5 ways to waste your skills and lose money

The historic cemetery next to the National Grotto on a very foggy morning.  This photo has won numerous awards and it makes me wonder if the voters see the ironies that led me to take this picture.  "The Ones We Love", (c) Rebecca LaChance, 2014, Emmitsburg, MD

The historic cemetery next to the National Grotto on a very foggy morning.  This photo has won numerous awards and it makes me wonder if the voters see the ironies that led me to take this picture.  "The Ones We Love", (c) Rebecca LaChance, 2014, Emmitsburg, MD

The backstory

Today, I am sharing five ways to be unsuccessful in your art or photography business.  These five tips were generated by a meeting of local artists I attended.  One fellow (let's call him "Unhappy Artist") had not sold an artwork in seven years and his frustrations spilled out.  Based on what he had to say, I understand why he hasn't sold anything in seven years.

1.  Stay in the past

The fellow complained bitterly that he has not sold any works since before the recession occurred, especially to local collectors. He, and a few others complained that our local community did not value"real art". He was distraught that none of the local galleries would support him.

2.  Don't take responsibility for marketing

"Unhappy Artist" stated definitively "it's not my job" to market his own art.  It is the job of the gallery owners. It is the art consultant's job. It is the job of the interior designer. My feeling was he believed those gallery owners, art consultants and interior designers should be responsible for "finding" him and his art.

3.  Keep a negative mindset

Several times, the "Unhappy Artist" made reference to the "starving artist" mindset.  You know this one...artists can't make any money because people won't pay appropriate prices for the art.  At this moment, can we agree whatever energy you project others will respond accordingly?  So, if he is projecting this negativity to potential customers they will respond accordingly.  They will not buy his art.

4. Ignore your target audience

"Unhappy Artist" could not define whom his target audience is; who is going to buy his art?  His only answer was "Not anyone locally."  Defining your target audience is so incredibly important to the development of a successful art & photography business. It is the foundation. Once that foundation is developed, the next steps become more clear.

5. Don't act as the small business owner you really are

"Unhappy Artist" showed up 90 minutes after the meeting had started.  (I will admit this is a personal bias.) If you commit to the group/meeting then you show up on time. It's how one shows respect to colleagues and about the entire enterprise.

You know that saying, "Presentation is everything"?  Well that applies to more than just the packaging of your artworks. It also applies to you, the artist, because you ARE a small business owner. And presentation includes being on time.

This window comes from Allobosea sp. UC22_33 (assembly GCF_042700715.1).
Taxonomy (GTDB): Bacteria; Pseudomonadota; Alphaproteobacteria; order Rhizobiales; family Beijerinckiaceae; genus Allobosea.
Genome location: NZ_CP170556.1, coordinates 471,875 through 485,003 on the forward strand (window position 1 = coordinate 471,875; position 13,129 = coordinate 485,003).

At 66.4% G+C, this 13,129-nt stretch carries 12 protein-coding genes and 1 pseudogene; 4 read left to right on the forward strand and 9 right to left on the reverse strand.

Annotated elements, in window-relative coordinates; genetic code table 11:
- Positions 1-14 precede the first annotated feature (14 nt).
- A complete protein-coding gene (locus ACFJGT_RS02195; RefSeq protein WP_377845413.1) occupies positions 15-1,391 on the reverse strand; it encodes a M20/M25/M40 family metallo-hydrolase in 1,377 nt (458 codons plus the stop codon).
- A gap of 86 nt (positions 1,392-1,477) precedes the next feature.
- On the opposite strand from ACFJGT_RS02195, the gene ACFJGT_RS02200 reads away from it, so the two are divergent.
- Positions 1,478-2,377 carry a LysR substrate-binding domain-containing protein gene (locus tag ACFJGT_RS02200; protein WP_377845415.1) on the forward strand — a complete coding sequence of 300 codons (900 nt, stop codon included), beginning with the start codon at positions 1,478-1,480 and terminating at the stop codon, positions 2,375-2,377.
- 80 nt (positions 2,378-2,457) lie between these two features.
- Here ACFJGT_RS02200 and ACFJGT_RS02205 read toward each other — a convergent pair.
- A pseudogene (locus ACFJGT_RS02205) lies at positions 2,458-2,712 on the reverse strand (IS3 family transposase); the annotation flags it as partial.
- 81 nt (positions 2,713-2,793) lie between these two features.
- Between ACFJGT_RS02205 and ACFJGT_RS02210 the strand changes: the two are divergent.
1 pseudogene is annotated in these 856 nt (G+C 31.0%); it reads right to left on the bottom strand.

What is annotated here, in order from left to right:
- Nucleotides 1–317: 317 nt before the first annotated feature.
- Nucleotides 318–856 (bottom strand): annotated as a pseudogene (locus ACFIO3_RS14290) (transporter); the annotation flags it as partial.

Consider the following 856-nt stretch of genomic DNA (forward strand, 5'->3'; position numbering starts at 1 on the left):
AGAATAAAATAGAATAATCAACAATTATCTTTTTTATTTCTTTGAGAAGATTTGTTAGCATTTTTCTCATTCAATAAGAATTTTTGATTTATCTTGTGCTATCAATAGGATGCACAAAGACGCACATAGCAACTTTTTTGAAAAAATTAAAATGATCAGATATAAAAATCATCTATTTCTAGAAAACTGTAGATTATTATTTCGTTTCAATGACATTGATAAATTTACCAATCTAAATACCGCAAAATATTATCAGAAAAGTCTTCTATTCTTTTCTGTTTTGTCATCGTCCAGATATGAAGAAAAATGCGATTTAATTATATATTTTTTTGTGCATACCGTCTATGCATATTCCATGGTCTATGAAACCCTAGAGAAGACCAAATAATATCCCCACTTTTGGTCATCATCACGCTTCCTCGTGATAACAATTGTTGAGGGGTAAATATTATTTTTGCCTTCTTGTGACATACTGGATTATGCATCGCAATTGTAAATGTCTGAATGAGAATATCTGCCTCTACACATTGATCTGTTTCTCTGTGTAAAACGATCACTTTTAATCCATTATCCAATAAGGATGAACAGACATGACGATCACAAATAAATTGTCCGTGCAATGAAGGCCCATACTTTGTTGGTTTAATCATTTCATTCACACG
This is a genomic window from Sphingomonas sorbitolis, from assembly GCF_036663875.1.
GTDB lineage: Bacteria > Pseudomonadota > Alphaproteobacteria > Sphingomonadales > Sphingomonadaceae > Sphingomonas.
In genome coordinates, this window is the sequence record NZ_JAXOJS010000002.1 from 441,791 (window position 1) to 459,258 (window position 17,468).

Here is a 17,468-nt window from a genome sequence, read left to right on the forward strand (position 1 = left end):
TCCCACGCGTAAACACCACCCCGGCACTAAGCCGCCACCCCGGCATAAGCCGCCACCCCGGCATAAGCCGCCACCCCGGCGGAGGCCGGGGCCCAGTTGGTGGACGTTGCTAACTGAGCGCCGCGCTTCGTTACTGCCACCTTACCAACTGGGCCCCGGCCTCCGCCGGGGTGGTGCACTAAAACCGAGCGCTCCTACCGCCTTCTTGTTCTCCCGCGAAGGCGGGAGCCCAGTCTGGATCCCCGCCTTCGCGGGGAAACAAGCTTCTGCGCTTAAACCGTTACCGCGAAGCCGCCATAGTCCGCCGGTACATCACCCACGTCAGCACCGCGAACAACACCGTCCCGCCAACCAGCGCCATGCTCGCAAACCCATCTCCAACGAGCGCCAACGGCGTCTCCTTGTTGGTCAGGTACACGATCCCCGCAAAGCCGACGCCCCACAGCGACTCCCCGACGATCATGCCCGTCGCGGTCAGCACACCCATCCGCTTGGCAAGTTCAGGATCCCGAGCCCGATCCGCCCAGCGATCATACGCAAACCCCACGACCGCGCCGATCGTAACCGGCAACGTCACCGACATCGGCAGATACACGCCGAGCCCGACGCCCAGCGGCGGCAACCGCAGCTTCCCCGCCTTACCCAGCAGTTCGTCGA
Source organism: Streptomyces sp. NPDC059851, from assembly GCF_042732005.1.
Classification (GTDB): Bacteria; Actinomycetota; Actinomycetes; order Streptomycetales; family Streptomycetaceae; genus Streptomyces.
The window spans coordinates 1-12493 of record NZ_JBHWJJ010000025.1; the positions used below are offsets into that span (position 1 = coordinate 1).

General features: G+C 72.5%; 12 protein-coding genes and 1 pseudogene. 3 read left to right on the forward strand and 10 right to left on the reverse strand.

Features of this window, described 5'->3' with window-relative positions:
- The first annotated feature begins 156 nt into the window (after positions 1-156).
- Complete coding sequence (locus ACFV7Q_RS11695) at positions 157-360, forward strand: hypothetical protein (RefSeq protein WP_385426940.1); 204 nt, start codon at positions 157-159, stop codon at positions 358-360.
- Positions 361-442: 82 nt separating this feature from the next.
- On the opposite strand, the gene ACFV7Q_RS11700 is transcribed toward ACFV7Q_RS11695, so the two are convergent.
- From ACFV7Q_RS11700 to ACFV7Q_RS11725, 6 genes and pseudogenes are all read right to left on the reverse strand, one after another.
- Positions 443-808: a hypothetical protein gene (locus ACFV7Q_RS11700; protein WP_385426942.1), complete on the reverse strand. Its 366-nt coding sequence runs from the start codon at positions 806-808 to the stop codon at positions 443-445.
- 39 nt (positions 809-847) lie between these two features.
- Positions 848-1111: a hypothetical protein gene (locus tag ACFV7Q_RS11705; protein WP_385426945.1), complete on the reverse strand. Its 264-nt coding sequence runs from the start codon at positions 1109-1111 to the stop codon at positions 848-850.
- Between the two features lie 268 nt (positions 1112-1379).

Let's change the scenario

So let's flip this around and identify ways to respect your creative skills and earn money.

1. The way business is done in the art world has changed.  We can thank the internet for makingart & photography accessible to everyone. We can also thank the internet for making the selling and purchase of art much more democratic and egalitarian. Artists can no longer depend on galleries, consultants, or designers to "take care of them." 

There are far too many creative venues to sell your art and they should not be ignored. Investigate and learn about these venues. Use these venues.

2. Successful artists take responsibility for creating, marketing, presenting and selling their own artwork in a variety of new and exciting ways.  Just as a side note; I have successfully sold photography to the very same population that "Unhappy Artist" believes does not value art.

3. The successful artist has a mindset of possibility and positivity. She refuses to believe or live the "starving artist" mindset.

4. The successful artist knows her target audience inside and out.  I'm not going to lie, this is probably one of the hardest parts of learning to market your work.  It is time consuming, can be very tedious and needs constant refinement. 

 "Unhappy Artist" inspired me to review my target audience description.  Rich, deep points of information were minedand opened a stream of ideas about how I can better serve my target audience, my ideal client.

5. Be and act as the small business owner you really are.  I will let you define what that looks like for yourself.  This is what it looks like for me; showing up on time, presenting my self as the "SUCCESSFUL" artist to my collectors and potential collectors, have procedures and timely administrative systems in place.

And gratitude...never forget the role of gratitude towards your colleagues, your vendors, and your customers.  Gratitude helps build a stronger relationship with those folks. And that relationship can only benefit each and every one.

Bottom Line

You can have a successful art & photography business.  You don't need to go seven years without selling a piece of art.  It IS your responsibility to market your works. You will have to commit to doing the work to make it happen.

Start where you are:  Start with changing your mindset about yourself, your creative work and your willingness to do what is needed.

Use what you have: The core tool for this work is you.  Use you. Challenge yourself to learn about what works and what doesn't in business.

I look forward to your comments or questions about developing a successful art & photography business.

Thank you and have a great week!